- The Washington Times - Sunday, September 28, 2008

DISTRICT

Festivals to close some city streets

D.C. officials are advising motorists that some Northwest streets will be shut down Sunday for Fiesta D.C. and for the Chinese Cultural Festival and Parade.

A stretch of Mount Pleasant Street will be shut for Fiesta D.C. from 6 a.m. to 9:30 p.m. Meanwhile, the Chinese festival will close H Street between 6th and 8th streets from 10 a.m. to 6 p.m. Other streets in the area such as I and 7th streets also will be off-limits to cars during various parts of the day.

NE man charged in fatal shooting

Metropolitan Police say they have arrested a Northeast Washington man in connection with a murder earlier this month.

Police say 20-year-old Tyrone Sylvester Lee, who was arrested at his home Friday, faces murder charges in the death of Anthony Maurice Washington of Northeast.

Officials say on Sept. 14 they found three men with gunshot wounds in the 3700 block of Hayes Street in Northeast. They say the 24-year-old Mr. Washington was shot in the upper body. He was pronounced dead at the scene.

The two other victims were treated for injuries not regarded as life-threatening. Their names are being withheld because they are witnesses in the incident.

VIRGINIA

RICHMOND

Episcopal diocese settles 2 lawsuits

The Episcopal Diocese of Virginia says it has reached a legal settlement with two of the 11 churches that voted to leave the diocese in disagreement over homosexuality and other theological issues.

The settlement with Potomac Falls Church in Potomac Falls and Christ the Redeemer Church in Chantilly was announced Friday. The diocese says the mission churches, which do not hold any real property, will make a payment to the diocese as part of the settlement ending the litigation between the parties.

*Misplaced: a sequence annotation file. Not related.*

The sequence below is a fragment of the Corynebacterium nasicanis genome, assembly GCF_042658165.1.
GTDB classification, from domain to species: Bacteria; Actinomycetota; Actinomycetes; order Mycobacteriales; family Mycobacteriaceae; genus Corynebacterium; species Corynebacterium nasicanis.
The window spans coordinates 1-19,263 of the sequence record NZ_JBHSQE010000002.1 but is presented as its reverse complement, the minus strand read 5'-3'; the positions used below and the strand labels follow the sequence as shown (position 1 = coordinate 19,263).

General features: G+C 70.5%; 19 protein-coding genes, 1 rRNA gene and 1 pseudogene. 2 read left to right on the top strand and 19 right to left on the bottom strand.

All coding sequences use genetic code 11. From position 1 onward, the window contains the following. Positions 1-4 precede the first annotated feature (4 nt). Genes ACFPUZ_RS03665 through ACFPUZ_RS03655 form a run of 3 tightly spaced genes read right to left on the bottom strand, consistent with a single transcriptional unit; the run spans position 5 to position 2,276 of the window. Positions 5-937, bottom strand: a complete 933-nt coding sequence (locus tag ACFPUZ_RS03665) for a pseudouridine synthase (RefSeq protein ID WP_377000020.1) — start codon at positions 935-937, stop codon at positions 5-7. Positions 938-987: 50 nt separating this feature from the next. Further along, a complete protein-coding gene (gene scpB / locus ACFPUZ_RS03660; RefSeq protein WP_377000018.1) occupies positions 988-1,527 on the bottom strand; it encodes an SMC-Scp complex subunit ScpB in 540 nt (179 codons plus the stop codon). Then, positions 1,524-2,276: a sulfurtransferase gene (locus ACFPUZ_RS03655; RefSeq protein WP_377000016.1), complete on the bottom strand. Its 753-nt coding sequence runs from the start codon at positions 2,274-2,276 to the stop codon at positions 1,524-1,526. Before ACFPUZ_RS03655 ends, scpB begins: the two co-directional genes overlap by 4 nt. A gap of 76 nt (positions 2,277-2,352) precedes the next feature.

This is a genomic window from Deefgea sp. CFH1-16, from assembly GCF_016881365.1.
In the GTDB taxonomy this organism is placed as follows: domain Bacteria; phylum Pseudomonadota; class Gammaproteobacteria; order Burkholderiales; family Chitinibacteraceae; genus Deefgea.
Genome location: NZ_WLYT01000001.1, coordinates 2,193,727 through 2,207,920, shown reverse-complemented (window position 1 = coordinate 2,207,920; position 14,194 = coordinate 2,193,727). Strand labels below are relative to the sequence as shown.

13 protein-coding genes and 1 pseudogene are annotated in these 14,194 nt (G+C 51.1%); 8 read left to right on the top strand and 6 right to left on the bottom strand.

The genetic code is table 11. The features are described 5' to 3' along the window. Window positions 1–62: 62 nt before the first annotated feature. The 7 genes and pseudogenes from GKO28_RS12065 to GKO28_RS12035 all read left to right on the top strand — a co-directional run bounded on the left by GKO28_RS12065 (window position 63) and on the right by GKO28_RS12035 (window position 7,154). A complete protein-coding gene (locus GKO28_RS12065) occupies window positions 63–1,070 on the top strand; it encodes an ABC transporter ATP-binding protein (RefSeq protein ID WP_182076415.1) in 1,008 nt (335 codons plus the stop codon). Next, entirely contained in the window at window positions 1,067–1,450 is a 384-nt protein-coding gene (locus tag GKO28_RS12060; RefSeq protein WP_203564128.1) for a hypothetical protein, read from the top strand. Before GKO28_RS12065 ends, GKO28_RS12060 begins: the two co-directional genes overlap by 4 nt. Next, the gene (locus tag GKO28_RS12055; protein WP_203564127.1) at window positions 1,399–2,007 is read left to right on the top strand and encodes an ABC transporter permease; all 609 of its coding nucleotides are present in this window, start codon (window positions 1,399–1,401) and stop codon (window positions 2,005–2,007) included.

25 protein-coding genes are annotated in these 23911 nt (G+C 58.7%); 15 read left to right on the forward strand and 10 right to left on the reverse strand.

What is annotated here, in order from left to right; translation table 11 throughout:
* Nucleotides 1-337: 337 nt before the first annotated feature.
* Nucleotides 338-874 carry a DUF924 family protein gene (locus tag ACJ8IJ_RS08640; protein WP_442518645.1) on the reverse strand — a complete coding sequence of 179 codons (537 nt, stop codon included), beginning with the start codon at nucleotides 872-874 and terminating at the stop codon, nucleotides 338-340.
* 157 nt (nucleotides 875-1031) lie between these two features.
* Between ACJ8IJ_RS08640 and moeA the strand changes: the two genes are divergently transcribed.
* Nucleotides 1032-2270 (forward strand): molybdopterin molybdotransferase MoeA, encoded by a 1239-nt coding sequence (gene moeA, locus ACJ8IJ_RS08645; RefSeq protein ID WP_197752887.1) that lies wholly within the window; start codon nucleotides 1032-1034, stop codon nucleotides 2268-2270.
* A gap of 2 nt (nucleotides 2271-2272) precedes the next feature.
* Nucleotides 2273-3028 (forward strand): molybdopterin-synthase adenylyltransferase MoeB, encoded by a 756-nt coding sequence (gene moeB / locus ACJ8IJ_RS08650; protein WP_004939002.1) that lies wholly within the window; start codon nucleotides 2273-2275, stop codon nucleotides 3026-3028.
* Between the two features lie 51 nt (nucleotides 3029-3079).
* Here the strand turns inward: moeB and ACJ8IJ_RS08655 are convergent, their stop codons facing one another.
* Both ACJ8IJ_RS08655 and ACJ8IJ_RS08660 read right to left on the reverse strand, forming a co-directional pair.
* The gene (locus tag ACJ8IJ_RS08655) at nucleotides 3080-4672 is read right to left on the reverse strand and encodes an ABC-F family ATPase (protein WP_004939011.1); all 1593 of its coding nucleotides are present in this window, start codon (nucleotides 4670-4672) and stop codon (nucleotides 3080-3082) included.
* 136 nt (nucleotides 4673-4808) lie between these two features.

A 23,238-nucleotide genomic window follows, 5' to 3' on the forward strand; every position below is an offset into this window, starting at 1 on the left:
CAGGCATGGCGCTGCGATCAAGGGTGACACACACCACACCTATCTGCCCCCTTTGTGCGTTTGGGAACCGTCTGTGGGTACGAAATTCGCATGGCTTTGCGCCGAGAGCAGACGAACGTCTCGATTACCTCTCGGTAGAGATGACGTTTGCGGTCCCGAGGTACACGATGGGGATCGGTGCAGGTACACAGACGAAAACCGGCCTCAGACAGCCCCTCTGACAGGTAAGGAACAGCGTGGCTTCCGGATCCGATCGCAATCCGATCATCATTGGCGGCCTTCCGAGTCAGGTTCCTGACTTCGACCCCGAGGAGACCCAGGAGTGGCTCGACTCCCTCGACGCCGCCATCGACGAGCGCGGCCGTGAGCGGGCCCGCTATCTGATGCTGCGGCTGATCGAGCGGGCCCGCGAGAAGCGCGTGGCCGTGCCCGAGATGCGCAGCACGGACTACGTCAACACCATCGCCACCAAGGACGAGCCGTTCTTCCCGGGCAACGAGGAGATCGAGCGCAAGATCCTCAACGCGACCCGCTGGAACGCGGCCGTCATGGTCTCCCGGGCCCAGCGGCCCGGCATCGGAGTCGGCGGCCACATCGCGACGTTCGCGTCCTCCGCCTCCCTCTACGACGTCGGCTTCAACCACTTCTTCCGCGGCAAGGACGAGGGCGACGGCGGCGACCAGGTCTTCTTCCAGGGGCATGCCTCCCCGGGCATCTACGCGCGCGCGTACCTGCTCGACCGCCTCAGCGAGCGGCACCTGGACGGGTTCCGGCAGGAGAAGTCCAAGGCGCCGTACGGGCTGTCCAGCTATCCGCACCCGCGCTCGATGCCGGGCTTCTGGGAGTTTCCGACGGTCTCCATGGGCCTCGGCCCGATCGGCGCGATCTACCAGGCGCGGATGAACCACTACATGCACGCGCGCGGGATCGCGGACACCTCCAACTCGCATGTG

Under the agreement, the diocese will release the two churches from any claims or future liability arising from the litigation. The settlement does not include the other nine churches that voted to leave the diocese.

MARYLAND

OCEAN CITY

Unexploded bombs wash up on shore

The bad weather that’s lingered over the Mid-Atlantic the last few days has brought more than wind and rain to Ocean City.

Police there say two pieces of unexploded military ordnance have washed up on the beach during the storms. The explosives were found early Saturday morning at different locations. They were marked “Caution, Do Not Touch, Explosive.”

Members of the fire marshal’s bomb squad safely recovered the items.

Police say anyone who finds what looks like a military device should not touch the item and should contact them immediately.

BALTIMORE

U.Md. Medical Center gets national nod

University of Maryland Medical Center’s recent designation as a cancer center by the National Cancer Institute will help advance its research in cancer disparities among minorities and in breast cancer treatment, said the director of its cancer division.

The Marlene and Stewart Greenebaum Cancer Center in Baltimore this month became the 64th medical institution in the country to receive the designation.

Hospitals receiving the designation receive grants that help advance their research and treatment programs. Greenebaum Cancer Center is expected to receive $3 million within three years, said director Kevin Cullen.

A cancer-treatment facility must produce significant laboratory research and clinical studies and offer quality care in order to receive the recognition, said NCI Cancer Centers Program Director Jaswant Bhorjee.

One example of the facility’s fitness for the designation is the research of Angela Brodie, a pharmacology professor at the university’s medical school. She developed a class of drugs that inhibits the body’s ability to synthesize estrogen, which helps accelerate the progression of breast cancer, said Mr. Cullen.

From wire dispatches and staff reports

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